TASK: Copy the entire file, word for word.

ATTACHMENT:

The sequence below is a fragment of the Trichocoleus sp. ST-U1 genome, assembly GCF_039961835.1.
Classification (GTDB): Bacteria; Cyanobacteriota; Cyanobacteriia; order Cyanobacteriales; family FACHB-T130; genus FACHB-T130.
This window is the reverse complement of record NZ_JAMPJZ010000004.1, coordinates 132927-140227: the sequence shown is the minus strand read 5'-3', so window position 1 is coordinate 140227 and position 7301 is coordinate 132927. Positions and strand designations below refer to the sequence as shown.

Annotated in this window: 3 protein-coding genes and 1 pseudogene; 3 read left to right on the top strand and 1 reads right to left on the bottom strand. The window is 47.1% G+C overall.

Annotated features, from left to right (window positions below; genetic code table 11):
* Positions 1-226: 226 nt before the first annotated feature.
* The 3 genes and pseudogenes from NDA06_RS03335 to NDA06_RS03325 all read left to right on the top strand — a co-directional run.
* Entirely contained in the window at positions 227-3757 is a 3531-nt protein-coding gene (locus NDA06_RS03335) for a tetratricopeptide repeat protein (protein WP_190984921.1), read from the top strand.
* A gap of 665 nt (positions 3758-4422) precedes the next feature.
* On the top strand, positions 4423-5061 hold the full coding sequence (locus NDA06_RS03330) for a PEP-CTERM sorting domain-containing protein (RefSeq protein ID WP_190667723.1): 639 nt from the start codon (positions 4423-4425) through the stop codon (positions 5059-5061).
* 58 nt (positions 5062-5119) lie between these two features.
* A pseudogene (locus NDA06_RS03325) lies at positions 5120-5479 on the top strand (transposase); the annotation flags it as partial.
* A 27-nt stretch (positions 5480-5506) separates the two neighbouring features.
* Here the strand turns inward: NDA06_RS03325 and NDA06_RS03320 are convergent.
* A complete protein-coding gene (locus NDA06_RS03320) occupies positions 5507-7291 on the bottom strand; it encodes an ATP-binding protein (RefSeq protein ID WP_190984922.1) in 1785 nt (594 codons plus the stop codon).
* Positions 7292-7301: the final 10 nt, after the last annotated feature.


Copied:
The sequence below is a fragment of the Trichocoleus sp. ST-U1 genome, assembly GCF_039961835.1.
Classification (GTDB): Bacteria; Cyanobacteriota; Cyanobacteriia; order Cyanobacteriales; family FACHB-T130; genus FACHB-T130.
This window is the reverse complement of record NZ_JAMPJZ010000004.1, coordinates 132927-140227: the sequence shown is the minus strand read 5'-3', so window position 1 is coordinate 140227 and position 7301 is coordinate 132927. Positions and strand designations below refer to the sequence as shown.

Annotated in this window: 3 protein-coding genes and 1 pseudogene; 3 read left to right on the top strand and 1 reads right to left on the bottom strand. The window is 47.1% G+C overall.

Annotated features, from left to right (window positions below; genetic code table 11):
* Positions 1-226: 226 nt before the first annotated feature.
* The 3 genes and pseudogenes from NDA06_RS03335 to NDA06_RS03325 all read left to right on the top strand — a co-directional run.
* Entirely contained in the window at positions 227-3757 is a 3531-nt protein-coding gene (locus NDA06_RS03335) for a tetratricopeptide repeat protein (protein WP_190984921.1), read from the top strand.
* A gap of 665 nt (positions 3758-4422) precedes the next feature.
* On the top strand, positions 4423-5061 hold the full coding sequence (locus NDA06_RS03330) for a PEP-CTERM sorting domain-containing protein (RefSeq protein ID WP_190667723.1): 639 nt from the start codon (positions 4423-4425) through the stop codon (positions 5059-5061).
* 58 nt (positions 5062-5119) lie between these two features.
* A pseudogene (locus NDA06_RS03325) lies at positions 5120-5479 on the top strand (transposase); the annotation flags it as partial.
* A 27-nt stretch (positions 5480-5506) separates the two neighbouring features.
* Here the strand turns inward: NDA06_RS03325 and NDA06_RS03320 are convergent.
* A complete protein-coding gene (locus NDA06_RS03320) occupies positions 5507-7291 on the bottom strand; it encodes an ATP-binding protein (RefSeq protein ID WP_190984922.1) in 1785 nt (594 codons plus the stop codon).
* Positions 7292-7301: the final 10 nt, after the last annotated feature.